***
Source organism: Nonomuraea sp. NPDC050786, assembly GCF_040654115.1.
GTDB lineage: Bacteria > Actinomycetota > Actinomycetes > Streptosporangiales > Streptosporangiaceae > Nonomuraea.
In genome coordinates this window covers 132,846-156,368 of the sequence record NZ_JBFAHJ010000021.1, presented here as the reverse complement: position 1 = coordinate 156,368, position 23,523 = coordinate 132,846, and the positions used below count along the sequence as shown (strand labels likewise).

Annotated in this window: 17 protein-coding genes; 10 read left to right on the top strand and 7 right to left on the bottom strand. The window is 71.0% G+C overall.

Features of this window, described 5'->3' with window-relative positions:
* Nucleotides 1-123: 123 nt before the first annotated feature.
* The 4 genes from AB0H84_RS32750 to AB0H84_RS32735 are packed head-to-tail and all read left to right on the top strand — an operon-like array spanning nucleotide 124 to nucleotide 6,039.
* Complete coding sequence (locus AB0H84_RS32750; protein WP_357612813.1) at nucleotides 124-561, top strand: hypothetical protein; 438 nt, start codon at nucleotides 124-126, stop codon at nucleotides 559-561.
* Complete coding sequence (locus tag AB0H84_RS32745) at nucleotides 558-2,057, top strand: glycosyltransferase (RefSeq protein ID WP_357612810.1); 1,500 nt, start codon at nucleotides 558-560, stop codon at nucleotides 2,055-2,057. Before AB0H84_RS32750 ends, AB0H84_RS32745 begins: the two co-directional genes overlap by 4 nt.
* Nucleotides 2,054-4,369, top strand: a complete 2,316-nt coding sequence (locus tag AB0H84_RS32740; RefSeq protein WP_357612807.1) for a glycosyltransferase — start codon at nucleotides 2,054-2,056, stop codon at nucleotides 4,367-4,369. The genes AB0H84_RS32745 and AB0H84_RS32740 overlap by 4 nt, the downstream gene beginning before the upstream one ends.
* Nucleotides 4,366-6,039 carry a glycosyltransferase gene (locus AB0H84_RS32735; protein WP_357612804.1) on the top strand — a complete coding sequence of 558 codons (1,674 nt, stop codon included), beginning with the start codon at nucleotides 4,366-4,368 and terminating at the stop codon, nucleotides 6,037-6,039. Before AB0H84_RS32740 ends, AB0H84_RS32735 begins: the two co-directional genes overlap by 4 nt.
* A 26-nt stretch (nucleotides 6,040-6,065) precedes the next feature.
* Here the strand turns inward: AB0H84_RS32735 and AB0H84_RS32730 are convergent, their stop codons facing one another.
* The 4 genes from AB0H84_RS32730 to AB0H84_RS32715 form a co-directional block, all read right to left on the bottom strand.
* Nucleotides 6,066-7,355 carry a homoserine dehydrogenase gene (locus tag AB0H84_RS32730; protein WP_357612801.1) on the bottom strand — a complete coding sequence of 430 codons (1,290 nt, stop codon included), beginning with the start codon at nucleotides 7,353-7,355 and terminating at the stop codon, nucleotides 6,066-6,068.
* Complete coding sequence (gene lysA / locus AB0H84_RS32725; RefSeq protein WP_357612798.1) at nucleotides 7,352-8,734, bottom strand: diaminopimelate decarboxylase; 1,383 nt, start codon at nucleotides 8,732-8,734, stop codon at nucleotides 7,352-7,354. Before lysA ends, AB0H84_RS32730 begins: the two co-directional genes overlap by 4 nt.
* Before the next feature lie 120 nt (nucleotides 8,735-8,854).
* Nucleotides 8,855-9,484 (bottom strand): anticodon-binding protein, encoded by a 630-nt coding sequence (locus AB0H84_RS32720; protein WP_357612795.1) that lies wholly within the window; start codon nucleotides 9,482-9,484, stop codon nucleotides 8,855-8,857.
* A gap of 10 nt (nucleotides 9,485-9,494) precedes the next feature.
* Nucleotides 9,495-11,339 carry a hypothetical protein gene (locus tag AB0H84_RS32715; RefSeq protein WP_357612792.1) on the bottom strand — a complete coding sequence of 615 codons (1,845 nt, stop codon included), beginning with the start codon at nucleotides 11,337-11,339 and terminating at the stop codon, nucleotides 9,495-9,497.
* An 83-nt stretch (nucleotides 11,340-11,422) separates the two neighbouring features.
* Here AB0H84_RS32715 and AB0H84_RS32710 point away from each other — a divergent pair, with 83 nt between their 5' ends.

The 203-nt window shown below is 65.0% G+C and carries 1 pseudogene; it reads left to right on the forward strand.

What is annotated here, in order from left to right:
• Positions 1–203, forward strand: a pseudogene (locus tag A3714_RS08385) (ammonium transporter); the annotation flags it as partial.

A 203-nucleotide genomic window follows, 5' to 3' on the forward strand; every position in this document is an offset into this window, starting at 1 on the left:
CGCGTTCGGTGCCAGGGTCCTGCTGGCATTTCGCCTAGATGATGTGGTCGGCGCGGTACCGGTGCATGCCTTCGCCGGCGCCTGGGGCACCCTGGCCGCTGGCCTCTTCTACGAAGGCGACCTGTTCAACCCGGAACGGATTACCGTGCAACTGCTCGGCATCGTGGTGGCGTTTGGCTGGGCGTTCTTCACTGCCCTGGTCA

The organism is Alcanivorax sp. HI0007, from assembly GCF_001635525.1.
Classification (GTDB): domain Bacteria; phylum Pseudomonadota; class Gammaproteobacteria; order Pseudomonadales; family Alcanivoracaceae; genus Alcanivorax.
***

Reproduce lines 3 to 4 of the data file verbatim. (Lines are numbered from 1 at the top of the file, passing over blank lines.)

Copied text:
In genome coordinates this window covers 132,846-156,368 of the sequence record NZ_JBFAHJ010000021.1, presented here as the reverse complement: position 1 = coordinate 156,368, position 23,523 = coordinate 132,846, and the positions used below count along the sequence as shown (strand labels likewise).

Annotated in this window: 17 protein-coding genes; 10 read left to right on the top strand and 7 right to left on the bottom strand. The window is 71.0% G+C overall.